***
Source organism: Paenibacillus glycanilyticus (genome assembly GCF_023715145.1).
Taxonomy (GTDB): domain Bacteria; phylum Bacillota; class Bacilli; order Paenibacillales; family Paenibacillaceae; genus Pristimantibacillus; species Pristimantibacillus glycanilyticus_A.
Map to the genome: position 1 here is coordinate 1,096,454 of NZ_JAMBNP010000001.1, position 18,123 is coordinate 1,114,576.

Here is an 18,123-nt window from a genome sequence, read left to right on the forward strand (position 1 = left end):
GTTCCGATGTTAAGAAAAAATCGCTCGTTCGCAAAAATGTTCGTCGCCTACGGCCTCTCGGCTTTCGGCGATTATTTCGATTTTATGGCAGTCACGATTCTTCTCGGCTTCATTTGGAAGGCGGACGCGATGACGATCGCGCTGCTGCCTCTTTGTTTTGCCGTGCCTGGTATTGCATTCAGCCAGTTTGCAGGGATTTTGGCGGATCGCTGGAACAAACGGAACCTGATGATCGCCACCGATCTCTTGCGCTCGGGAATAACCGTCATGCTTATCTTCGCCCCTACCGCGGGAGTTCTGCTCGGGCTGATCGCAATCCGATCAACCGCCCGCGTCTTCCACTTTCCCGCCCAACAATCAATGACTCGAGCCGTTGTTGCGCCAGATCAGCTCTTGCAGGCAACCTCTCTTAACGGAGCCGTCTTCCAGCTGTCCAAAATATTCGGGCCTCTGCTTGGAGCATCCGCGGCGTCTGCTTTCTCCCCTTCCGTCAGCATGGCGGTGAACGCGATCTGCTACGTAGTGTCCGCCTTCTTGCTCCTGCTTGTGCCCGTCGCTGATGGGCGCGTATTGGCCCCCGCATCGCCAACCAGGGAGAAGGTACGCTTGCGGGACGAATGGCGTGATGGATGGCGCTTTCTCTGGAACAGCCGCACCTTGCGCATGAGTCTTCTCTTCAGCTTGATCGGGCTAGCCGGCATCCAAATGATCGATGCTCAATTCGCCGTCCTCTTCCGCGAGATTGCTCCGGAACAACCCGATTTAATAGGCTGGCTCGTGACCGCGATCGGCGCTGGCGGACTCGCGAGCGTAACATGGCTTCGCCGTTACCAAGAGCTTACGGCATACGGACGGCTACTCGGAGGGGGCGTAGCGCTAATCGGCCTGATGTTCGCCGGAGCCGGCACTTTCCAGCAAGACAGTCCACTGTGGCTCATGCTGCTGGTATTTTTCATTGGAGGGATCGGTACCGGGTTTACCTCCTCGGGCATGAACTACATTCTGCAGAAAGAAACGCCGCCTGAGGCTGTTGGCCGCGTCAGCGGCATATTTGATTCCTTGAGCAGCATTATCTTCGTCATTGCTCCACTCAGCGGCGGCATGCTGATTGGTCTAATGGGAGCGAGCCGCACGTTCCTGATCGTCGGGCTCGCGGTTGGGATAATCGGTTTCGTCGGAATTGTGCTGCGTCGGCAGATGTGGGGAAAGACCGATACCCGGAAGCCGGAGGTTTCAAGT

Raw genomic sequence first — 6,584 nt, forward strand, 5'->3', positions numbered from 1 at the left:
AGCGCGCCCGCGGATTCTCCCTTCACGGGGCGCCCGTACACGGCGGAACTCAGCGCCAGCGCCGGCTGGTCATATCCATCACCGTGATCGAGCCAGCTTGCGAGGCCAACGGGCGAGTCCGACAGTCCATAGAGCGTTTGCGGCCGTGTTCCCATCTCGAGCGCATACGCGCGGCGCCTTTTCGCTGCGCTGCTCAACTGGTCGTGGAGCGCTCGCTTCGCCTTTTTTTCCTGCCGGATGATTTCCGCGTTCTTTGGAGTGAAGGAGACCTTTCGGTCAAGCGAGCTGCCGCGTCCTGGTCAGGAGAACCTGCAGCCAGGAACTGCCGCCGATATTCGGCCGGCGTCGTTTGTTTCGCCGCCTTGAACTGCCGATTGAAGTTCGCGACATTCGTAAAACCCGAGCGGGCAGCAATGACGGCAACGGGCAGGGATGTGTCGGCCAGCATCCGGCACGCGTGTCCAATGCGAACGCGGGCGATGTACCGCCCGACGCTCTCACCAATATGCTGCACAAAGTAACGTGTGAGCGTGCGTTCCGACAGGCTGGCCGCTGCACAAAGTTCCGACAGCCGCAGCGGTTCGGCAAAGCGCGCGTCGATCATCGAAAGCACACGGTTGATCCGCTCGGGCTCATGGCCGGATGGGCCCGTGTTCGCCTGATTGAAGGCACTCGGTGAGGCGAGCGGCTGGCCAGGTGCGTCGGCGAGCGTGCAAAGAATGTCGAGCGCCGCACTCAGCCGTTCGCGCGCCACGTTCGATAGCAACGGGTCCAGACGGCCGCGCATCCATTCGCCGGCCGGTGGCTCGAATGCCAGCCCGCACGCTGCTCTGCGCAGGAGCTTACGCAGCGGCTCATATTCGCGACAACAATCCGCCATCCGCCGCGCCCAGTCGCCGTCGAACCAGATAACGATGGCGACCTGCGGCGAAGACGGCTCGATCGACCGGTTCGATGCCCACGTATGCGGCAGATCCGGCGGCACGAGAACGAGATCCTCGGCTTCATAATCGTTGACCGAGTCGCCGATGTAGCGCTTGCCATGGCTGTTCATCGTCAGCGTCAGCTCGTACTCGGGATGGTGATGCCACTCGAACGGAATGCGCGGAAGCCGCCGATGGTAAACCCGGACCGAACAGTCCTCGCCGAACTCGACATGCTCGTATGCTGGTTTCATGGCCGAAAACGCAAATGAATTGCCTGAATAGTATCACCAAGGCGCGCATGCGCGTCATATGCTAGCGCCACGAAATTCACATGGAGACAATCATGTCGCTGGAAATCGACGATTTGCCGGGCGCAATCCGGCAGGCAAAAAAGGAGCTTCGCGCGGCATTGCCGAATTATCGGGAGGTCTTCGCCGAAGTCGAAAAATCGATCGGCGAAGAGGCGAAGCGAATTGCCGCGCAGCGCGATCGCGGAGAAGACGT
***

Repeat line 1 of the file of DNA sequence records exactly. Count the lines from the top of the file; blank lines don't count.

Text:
Source organism: Paenibacillus glycanilyticus (genome assembly GCF_023715145.1).